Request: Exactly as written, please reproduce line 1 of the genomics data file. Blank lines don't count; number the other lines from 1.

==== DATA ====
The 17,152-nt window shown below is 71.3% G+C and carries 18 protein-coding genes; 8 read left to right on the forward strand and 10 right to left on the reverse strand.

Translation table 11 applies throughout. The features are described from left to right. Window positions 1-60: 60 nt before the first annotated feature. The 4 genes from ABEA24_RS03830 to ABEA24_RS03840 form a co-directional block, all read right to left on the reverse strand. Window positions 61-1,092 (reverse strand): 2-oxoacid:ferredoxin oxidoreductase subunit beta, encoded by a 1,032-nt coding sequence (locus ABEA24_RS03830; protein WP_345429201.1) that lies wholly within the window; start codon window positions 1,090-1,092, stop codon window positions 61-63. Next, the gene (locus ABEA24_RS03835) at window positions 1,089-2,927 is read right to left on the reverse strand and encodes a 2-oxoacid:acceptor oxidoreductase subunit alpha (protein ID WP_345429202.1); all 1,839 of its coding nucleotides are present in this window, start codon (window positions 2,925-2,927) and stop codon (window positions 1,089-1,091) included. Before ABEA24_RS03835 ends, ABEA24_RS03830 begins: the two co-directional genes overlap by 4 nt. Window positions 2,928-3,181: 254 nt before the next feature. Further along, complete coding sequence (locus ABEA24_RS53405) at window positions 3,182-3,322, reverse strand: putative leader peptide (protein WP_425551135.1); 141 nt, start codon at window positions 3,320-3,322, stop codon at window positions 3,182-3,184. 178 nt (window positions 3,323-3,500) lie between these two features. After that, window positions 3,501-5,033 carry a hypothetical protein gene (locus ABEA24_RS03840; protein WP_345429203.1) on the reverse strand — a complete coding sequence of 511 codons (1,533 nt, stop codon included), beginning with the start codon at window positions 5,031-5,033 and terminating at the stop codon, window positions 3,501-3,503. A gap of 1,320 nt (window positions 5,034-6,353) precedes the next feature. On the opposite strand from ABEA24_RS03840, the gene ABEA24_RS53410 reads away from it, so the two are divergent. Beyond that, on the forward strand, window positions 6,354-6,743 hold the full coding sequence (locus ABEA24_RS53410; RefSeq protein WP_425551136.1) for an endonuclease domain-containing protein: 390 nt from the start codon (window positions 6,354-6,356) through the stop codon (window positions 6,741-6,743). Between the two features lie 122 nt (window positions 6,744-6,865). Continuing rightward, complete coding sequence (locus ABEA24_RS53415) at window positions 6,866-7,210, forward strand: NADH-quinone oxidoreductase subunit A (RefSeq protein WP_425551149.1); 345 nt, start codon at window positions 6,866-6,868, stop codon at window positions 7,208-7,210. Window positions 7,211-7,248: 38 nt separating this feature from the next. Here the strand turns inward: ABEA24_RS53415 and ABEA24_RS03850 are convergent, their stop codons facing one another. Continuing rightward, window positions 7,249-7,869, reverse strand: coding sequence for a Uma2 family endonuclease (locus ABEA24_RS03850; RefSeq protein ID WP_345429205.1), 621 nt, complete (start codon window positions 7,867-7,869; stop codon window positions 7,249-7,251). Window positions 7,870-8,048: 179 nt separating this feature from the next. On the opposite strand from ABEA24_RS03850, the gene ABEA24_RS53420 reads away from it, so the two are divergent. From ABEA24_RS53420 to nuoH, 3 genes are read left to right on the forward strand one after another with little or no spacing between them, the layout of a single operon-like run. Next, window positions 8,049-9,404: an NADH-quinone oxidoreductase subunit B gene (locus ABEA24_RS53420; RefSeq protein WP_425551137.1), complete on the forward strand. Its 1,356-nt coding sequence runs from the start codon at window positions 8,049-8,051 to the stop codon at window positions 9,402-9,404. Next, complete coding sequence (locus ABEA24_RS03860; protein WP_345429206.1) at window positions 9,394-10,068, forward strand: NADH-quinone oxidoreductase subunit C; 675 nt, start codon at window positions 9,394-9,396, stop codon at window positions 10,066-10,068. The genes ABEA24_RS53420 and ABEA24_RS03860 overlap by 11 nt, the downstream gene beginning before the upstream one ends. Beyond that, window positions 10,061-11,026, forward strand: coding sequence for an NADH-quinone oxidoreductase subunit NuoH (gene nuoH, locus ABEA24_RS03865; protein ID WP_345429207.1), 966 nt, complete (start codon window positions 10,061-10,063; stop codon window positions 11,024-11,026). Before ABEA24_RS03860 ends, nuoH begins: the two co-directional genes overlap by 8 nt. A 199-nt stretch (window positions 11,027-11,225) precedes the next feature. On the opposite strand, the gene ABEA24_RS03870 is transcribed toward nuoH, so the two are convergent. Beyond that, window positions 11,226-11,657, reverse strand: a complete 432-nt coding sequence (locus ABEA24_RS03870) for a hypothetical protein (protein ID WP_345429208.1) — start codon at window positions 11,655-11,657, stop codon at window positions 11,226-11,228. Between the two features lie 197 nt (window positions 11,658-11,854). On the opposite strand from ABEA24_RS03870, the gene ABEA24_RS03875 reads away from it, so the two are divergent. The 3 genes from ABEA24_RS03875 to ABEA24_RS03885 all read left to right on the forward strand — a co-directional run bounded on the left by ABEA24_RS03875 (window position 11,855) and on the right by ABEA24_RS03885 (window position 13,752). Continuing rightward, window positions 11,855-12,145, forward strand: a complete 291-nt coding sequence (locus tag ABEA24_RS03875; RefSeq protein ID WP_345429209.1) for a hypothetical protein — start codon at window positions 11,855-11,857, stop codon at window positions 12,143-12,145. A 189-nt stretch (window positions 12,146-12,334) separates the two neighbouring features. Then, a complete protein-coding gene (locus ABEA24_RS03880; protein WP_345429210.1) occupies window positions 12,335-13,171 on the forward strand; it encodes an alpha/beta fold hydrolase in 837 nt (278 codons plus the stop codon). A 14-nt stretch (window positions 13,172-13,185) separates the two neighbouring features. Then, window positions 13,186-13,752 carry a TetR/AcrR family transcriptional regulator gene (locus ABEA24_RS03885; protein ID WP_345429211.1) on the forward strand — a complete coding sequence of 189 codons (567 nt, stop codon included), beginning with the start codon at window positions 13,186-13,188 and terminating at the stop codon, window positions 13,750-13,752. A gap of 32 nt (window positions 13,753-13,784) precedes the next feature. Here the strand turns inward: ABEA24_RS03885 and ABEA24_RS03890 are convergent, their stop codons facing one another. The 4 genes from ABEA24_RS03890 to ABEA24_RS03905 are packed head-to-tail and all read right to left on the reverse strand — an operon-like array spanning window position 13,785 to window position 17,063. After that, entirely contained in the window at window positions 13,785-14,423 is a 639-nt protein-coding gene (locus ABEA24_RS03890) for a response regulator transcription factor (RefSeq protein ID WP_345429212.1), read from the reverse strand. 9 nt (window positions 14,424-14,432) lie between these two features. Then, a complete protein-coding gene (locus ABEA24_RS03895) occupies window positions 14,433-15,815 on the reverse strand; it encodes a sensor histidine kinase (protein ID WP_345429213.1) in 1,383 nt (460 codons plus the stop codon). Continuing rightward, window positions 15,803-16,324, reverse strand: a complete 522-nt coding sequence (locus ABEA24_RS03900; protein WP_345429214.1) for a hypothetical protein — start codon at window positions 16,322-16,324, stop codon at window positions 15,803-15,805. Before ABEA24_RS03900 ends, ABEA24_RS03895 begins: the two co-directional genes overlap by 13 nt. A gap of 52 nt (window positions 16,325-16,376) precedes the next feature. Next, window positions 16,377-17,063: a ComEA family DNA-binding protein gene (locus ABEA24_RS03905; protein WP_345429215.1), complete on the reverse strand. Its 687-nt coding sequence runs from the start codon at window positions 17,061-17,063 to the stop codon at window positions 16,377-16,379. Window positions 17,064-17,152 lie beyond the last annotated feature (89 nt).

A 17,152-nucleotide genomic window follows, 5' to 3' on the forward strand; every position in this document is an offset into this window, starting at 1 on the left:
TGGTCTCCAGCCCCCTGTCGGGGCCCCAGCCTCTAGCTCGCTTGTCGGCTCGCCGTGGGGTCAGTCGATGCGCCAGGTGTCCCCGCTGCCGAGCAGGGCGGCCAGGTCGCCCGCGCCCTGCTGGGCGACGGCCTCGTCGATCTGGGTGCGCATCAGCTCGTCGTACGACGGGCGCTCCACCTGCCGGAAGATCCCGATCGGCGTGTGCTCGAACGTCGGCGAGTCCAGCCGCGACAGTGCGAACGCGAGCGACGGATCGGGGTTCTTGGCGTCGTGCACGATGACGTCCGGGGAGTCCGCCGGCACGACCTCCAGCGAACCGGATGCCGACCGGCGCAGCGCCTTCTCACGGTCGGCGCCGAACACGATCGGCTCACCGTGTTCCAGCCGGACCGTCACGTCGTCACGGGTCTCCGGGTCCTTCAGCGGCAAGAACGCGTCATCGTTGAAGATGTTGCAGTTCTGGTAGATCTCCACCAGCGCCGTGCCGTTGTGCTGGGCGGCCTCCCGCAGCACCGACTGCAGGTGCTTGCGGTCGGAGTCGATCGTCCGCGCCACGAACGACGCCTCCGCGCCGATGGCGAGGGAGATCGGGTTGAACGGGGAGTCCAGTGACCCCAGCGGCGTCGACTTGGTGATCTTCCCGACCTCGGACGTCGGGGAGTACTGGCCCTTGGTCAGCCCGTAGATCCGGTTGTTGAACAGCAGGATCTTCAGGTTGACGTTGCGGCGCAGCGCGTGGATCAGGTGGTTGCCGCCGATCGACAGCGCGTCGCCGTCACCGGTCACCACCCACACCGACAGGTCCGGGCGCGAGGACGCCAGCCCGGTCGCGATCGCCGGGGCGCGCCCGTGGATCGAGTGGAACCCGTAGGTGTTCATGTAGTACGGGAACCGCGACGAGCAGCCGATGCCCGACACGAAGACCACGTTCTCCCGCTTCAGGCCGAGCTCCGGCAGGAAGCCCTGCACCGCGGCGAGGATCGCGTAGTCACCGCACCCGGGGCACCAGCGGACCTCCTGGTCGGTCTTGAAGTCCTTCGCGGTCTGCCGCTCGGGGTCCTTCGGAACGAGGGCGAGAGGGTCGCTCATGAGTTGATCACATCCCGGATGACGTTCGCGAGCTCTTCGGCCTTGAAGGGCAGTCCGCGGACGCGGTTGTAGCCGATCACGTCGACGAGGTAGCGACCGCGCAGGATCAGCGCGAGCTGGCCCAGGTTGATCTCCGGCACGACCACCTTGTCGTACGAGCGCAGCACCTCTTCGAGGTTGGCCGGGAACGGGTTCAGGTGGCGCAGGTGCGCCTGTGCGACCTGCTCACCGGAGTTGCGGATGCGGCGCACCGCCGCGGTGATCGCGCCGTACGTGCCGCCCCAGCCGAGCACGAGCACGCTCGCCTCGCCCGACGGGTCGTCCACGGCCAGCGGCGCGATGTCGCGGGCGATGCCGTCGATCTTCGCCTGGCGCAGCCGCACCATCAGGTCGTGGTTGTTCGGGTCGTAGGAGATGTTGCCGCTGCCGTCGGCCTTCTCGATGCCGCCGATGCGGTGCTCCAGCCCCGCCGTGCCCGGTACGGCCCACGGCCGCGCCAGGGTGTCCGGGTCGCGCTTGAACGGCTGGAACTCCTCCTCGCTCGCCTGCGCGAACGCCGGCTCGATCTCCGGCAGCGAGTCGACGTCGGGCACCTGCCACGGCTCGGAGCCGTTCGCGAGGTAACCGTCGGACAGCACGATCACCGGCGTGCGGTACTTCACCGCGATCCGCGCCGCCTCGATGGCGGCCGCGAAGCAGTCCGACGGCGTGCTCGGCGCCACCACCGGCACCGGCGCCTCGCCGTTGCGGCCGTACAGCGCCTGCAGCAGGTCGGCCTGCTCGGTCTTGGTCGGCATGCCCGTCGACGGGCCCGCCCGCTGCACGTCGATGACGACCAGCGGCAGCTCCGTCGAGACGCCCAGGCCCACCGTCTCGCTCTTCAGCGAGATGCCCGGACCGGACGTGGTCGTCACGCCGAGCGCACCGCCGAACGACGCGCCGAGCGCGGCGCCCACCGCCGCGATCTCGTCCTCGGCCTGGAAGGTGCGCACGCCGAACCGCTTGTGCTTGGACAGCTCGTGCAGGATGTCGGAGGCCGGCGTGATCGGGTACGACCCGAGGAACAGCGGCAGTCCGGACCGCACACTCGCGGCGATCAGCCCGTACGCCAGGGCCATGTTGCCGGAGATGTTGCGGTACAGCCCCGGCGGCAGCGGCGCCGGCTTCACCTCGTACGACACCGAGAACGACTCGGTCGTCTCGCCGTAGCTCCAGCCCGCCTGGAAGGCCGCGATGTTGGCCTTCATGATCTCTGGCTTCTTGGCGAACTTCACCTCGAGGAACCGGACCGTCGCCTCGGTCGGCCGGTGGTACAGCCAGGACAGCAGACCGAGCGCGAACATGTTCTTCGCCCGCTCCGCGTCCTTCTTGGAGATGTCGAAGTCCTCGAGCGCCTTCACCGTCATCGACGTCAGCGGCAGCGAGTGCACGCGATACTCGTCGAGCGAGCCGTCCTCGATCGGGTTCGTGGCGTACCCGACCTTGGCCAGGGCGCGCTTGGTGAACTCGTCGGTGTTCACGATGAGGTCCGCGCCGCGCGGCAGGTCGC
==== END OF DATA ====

The 17,152-nt window shown below is 71.3% G+C and carries 18 protein-coding genes; 8 read left to right on the forward strand and 10 right to left on the reverse strand.